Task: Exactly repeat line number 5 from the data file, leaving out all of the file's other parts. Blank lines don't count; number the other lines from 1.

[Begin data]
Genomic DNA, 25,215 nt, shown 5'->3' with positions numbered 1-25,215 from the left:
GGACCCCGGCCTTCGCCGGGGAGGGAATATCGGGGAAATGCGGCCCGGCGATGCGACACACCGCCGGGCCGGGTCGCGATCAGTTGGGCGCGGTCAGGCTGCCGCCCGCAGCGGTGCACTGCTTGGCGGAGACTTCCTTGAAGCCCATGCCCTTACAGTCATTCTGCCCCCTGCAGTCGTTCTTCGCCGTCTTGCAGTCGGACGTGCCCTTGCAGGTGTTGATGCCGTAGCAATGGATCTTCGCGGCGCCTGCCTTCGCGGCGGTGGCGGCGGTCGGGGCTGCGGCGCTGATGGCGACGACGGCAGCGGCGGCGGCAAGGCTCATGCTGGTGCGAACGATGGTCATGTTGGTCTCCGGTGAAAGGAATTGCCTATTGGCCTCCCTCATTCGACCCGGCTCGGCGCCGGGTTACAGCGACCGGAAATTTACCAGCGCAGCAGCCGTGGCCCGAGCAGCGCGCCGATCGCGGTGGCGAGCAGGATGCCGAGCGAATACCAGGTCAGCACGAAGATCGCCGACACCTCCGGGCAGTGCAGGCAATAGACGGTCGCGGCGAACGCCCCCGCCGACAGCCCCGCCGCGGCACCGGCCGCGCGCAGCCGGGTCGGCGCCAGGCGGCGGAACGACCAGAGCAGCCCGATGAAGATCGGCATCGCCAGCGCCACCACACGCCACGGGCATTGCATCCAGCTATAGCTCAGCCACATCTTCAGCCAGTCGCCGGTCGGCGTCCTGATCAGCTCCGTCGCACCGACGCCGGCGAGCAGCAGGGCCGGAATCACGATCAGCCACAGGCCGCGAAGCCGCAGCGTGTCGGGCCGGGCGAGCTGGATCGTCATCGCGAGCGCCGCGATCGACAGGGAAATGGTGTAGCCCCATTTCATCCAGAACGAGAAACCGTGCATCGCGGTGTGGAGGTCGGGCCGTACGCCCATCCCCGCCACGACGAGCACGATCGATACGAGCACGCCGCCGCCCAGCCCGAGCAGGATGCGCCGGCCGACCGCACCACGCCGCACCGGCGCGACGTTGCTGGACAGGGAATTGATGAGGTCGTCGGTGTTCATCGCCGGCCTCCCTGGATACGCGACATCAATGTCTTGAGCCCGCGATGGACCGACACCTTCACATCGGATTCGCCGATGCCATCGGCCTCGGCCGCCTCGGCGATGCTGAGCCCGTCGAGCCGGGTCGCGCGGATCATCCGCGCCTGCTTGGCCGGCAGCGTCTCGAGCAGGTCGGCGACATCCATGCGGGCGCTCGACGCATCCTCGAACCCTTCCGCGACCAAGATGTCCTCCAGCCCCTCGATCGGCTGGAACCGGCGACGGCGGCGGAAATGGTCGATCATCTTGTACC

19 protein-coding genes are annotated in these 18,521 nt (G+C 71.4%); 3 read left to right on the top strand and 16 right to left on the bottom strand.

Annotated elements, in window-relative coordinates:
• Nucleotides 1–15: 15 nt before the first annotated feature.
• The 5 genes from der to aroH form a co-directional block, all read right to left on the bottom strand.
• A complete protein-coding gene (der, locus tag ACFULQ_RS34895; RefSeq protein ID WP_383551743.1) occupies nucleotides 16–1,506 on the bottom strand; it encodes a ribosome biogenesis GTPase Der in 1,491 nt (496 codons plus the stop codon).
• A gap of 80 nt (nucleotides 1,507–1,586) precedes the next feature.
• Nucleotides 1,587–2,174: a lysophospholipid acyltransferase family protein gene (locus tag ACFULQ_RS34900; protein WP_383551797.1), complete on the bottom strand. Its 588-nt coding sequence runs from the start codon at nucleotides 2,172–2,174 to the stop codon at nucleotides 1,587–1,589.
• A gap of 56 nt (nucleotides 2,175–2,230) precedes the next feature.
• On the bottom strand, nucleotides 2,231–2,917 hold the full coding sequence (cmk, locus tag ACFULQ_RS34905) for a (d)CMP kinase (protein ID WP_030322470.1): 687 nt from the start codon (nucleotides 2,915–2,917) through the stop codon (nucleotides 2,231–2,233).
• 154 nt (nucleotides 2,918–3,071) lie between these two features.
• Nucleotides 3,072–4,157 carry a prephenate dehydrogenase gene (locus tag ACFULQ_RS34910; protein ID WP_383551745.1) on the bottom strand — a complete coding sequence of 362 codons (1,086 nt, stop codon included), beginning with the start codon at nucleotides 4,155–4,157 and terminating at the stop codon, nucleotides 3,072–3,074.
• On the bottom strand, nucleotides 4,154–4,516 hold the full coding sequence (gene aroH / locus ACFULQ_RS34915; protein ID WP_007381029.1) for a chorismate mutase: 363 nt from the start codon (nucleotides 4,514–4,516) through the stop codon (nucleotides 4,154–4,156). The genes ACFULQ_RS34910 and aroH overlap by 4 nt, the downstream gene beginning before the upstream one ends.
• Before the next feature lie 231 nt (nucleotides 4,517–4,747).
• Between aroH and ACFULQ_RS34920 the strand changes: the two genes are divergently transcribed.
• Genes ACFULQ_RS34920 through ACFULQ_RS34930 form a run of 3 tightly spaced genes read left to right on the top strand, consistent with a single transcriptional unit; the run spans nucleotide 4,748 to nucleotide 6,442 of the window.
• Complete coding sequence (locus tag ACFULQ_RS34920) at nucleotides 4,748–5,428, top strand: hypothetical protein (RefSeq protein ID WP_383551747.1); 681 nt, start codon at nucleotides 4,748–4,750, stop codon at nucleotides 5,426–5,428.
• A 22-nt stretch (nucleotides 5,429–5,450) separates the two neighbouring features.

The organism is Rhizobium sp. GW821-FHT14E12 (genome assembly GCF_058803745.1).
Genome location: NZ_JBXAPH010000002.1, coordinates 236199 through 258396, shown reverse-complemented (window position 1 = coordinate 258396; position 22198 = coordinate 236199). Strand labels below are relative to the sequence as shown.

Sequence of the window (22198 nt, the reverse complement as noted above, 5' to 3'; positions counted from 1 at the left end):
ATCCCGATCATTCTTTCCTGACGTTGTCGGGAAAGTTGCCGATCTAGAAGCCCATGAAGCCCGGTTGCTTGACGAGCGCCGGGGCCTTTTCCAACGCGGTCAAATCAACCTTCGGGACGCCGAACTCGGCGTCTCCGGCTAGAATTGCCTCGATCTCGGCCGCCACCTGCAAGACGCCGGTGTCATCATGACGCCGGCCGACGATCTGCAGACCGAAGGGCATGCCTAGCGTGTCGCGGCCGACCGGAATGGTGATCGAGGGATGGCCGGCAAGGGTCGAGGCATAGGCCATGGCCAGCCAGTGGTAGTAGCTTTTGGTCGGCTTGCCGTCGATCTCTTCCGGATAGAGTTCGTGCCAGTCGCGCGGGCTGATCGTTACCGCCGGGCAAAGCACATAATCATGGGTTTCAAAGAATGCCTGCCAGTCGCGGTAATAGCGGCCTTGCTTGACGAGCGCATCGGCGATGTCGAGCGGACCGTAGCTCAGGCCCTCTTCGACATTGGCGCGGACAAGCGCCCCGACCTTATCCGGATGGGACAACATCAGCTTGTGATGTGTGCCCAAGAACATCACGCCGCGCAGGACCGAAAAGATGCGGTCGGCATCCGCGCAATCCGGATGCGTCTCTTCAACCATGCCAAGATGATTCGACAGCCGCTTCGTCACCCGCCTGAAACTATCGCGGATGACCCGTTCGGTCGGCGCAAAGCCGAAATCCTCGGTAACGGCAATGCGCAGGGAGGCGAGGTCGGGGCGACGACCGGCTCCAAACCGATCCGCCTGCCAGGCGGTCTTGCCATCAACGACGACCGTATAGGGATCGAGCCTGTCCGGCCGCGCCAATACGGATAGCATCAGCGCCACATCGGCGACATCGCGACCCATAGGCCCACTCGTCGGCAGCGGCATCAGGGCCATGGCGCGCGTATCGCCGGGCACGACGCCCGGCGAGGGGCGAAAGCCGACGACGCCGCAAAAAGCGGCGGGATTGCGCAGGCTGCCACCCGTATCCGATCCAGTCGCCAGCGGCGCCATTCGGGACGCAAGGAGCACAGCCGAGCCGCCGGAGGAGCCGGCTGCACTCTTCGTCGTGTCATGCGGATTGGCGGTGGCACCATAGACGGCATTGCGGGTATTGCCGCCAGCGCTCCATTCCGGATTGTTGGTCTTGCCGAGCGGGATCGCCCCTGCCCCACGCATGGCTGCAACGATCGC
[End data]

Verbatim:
• Nucleotides 1–15: 15 nt before the first annotated feature.